Expect to be immersed in the best of the landscapes of Nevada, Oregon, Washington State, Montana, California, New Mexico, Utah, and Arizona.

The Real Wild West‘s sequences were filmed using a helicopter specially outfitted with a high-definition camera, with Canadian award-winning director Dave Mossop responsible for the direction. Mossop, a co-founder of Whistler-based Sherpas Cinema, also directed the the feature flying films for other FlyOver rides.

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“The Real Wild West” at FlyOver Las Vegas. (FlyOver Las Vegas)

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Map of filming locations for The Real Wild West at FlyOver Las Vegas. (Kenneth Chan/Daily Hive)

The original scores for FlyOver Las Vegas’ pre-show and flying ride were composed by Grammy-nominated Tom Holkenborg, who was also behind the soundtracks for Mad Max: Fury RoadDeadpoolGodzilla vs. Kong, and Zack Snyder’s Justice League.

For anyone who has rode Soarin’ at Disney theme parks worldwide, the concept of FlyOver should be a familiar one. FlyOver’s original ride in Vancouver was not only inspired by Soarin’ but it was made by its creator.

Rick Rothschild was an executive show director at Walt Disney Imagineering for over 30 years, up until 2009. He is hailed for inventing the immersive flight ride experience; he was responsible for creating Soarin’, which was first introduced at Disney California Adventure in 2001.

Rothschild has served as the creative director for all four FlyOver attractions to date, in which he designed every aspect of what guests see in FlyOver. While he now has his own firm developing creative concepts for attractions, he still holds a pivotal role as a consultant for Disney Imagineering.

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One of the flying theatres at FlyOver Las Vegas. (Kenneth Chan/Daily Hive)

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Ride seats in one of the flying theatres at FlyOver Las Vegas. (Kenneth Chan/Daily Hive)

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Ride control room at FlyOver Las Vegas. (Kenneth Chan/Daily Hive)

While there are conceptual similarities, the ride technology used by FlyOver Las Vegas is far more advanced than what is currently used by Soarin’.

FlyOver Las Vegas uses state-of-the-art moving platforms made by Taiwan’s Brogent Technologies, which have six degrees of motion that allow guests to feel more movement. In contrast, Soarin’ has just four degrees of motion.

Kenn notes the ride, camera, and projection technologies used at Las Vegas are also more advanced than the original FlyOver ride in Vancouver.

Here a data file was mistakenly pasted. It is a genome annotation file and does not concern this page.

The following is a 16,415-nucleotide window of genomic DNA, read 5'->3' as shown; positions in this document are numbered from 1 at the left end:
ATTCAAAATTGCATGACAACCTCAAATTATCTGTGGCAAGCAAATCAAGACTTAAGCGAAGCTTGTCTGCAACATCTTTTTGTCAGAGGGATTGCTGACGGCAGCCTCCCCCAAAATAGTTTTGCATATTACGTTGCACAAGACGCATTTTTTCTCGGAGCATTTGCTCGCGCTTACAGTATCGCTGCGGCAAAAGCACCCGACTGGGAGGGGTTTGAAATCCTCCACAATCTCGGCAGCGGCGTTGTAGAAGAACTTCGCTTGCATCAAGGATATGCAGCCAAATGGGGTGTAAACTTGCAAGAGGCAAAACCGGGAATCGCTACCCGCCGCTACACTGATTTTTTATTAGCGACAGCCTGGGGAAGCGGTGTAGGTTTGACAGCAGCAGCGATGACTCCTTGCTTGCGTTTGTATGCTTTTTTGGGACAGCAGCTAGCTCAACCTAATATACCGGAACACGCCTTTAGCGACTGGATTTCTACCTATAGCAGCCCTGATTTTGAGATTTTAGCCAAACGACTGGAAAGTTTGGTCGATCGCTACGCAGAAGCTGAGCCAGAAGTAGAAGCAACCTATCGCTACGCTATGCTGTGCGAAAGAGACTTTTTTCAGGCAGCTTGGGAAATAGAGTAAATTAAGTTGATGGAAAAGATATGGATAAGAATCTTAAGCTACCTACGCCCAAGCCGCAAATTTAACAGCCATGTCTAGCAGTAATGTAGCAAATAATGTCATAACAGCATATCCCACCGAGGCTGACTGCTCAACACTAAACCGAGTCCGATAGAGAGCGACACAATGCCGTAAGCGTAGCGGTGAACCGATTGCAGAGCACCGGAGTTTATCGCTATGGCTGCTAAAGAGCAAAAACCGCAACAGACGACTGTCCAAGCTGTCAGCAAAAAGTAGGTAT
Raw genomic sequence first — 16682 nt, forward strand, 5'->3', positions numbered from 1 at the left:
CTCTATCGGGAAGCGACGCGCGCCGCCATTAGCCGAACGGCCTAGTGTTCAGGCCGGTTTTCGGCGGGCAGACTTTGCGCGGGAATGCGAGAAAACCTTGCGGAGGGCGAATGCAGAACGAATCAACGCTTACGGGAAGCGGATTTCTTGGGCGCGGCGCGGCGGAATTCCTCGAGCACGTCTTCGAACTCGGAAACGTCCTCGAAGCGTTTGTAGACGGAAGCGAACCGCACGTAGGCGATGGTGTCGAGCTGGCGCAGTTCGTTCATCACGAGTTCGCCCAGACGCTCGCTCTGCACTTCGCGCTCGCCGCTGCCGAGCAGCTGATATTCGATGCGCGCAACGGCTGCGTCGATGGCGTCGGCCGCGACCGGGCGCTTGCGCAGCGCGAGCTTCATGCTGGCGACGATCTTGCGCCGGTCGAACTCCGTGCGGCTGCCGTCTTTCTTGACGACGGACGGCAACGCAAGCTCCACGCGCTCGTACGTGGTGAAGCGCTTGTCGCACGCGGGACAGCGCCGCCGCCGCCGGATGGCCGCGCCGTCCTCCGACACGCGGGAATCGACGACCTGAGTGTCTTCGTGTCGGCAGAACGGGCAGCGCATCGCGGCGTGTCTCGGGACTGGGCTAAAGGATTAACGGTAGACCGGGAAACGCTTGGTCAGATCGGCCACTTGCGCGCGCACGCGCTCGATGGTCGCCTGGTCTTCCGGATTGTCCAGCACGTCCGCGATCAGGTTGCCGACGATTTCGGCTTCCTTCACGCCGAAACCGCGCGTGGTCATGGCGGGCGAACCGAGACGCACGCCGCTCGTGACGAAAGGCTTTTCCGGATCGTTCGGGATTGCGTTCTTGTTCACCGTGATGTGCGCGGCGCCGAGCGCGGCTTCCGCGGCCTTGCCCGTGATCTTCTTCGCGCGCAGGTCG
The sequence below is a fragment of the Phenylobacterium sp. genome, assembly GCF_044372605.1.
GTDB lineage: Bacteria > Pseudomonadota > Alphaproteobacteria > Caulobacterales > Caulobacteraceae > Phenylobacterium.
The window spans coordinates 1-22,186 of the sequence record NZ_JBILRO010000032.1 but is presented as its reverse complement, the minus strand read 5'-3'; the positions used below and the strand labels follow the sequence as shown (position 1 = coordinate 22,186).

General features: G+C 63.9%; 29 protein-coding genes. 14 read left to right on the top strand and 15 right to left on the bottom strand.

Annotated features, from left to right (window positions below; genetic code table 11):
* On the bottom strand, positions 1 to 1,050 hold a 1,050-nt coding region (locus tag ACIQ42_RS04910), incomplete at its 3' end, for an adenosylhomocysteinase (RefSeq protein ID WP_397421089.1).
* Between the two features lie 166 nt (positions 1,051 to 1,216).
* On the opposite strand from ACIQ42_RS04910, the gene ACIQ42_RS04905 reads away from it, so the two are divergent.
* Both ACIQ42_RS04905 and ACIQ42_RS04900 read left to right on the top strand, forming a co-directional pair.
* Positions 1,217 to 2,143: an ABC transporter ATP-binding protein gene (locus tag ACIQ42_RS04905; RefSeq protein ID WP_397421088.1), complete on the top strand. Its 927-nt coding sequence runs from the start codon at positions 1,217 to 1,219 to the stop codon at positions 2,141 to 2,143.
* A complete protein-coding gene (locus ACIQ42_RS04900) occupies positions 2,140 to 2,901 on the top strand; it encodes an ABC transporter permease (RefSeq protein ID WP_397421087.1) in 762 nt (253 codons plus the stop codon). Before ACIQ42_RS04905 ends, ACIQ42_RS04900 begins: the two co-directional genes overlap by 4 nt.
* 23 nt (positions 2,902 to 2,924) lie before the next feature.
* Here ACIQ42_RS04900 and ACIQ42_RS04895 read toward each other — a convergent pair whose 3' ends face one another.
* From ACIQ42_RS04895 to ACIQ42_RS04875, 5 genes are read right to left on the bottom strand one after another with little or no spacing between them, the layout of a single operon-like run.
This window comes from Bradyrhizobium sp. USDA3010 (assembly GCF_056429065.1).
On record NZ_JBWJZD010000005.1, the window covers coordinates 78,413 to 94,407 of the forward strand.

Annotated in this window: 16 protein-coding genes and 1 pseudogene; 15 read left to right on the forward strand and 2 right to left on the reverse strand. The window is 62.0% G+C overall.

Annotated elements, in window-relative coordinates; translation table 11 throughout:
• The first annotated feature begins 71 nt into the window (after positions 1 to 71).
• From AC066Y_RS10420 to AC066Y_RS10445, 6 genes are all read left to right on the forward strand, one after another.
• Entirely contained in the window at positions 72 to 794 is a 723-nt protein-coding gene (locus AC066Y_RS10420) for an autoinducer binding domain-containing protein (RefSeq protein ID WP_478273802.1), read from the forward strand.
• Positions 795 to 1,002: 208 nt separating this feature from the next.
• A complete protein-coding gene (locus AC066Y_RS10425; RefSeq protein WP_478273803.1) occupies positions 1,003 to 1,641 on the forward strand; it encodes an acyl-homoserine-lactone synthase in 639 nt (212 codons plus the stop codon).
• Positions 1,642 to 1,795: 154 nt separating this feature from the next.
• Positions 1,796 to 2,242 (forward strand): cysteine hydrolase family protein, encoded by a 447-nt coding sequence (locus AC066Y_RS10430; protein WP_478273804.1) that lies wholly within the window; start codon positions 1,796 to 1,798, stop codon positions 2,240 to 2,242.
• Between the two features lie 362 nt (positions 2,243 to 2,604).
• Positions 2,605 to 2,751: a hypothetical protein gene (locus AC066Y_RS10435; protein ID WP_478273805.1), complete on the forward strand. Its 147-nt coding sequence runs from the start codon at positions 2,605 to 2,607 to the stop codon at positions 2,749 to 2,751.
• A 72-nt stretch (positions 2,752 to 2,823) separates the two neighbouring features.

As well, the Las Vegas attraction has a higher capacity, with two identical flying theatres as opposed to the single flying theatre of other attractions.

Each flying theatre in Las Vegas carries a capacity for 40 passengers. In each theatre, passengers are spread across two levels, with each level containing two 10-person moving platform pods.

With each flight experience — both the pre-show and flying ride combined — taking about 30 minutes to complete, FlyOver Las Vegas is able to process four rides per hour, accommodating thousands of passengers per day.

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Main entrance at FlyOver Las Vegas. (Kenneth Chan/Daily Hive)

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Drink from The Lost Cactus bar at FlyOver Las Vegas. (Kenneth Chan/Daily Hive)

Currently, FlyOver Las Vegas is dedicating one theatre to showing The Real Wild West, and the other theatre for FlyOver Iceland. Kenn explains that while dual rides at other FlyOver attractions are accomplished by having passengers remain in their seats, FlyOver Las Vegas requires them to board the other theatre. This system provides Las Vegas passeners with the unique flying ride-specific boarding and pre-show experience to ensure they are “connected” to the full story laid out by the flying ride.

Using the secondary theatre, other flying rides that will eventually be showcased through rotation include FlyOver Canada, FlyOver America, and Hawaii From Above. There are synergies to be gained as FlyOver’s network of attractions grows and showcases more of the planet, with each attraction sharing films for alternating rides.

FlyOver Canada opened in 2013 within Vancouver’s former IMAX theatre at the Canada Place convention centre and cruise ship terminal. Its namesake ride captures the sheer scale, beauty, and geographical and urban diversity of Canada.

In 2016, FlyOver America opened inside the Mall of America in Bloomington, but it is under a different ownership structure, outside of Pursuit’s collection.

Pursuit opened FlyOver Iceland in a new purpose-built building in September 2019. They are also planning to open a second FlyOver Canada attraction in 2024 in downtown Toronto, within a new purpose-built building near the base of the CN Tower.

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Lobby and The Lost Cactus bar at FlyOver Las Vegas. (Kenneth Chan/Daily Hive)

Kenneth ChanKenneth Chan